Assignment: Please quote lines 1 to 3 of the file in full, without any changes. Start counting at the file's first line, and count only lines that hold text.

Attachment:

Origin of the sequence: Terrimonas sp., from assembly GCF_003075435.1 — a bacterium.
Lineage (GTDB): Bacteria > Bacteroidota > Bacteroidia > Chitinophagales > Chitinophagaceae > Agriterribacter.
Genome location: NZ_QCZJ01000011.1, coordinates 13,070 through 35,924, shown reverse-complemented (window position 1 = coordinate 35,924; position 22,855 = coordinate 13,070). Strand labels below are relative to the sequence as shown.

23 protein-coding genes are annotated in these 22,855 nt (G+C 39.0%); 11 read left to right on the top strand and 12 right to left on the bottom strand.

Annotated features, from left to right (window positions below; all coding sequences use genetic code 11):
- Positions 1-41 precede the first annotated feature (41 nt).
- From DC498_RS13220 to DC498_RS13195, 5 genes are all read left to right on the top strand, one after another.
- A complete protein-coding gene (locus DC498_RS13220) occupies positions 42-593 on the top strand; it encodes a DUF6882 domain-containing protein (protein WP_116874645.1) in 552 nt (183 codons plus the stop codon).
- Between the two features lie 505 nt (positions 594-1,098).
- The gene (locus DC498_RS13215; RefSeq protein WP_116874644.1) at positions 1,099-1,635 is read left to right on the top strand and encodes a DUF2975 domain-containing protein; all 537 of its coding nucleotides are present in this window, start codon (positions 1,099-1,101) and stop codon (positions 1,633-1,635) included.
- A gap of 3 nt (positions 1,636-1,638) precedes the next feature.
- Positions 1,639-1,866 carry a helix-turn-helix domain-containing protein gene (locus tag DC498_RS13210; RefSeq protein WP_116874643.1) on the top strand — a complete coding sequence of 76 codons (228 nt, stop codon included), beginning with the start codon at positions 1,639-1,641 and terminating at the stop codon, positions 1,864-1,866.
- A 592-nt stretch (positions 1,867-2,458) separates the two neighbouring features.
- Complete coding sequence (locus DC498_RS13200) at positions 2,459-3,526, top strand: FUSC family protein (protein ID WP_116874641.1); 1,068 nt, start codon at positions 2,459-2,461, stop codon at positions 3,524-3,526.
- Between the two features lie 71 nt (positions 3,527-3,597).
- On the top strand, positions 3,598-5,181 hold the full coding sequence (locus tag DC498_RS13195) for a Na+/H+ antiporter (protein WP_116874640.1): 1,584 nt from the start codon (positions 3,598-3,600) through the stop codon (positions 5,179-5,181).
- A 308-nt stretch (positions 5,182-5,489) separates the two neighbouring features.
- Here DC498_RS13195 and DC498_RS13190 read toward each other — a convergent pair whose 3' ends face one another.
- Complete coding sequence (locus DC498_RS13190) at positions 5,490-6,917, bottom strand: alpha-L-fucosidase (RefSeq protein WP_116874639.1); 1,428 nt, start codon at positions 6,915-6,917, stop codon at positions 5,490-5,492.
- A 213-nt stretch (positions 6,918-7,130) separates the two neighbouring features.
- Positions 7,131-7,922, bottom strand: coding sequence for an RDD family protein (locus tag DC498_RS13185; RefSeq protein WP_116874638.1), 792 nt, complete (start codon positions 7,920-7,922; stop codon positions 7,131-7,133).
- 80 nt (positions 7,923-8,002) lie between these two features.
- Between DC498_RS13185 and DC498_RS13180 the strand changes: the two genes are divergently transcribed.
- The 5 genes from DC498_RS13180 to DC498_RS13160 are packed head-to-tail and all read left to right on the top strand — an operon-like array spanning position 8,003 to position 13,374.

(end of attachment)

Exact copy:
Origin of the sequence: Terrimonas sp., from assembly GCF_003075435.1 — a bacterium.
Lineage (GTDB): Bacteria > Bacteroidota > Bacteroidia > Chitinophagales > Chitinophagaceae > Agriterribacter.
Genome location: NZ_QCZJ01000011.1, coordinates 13,070 through 35,924, shown reverse-complemented (window position 1 = coordinate 35,924; position 22,855 = coordinate 13,070). Strand labels below are relative to the sequence as shown.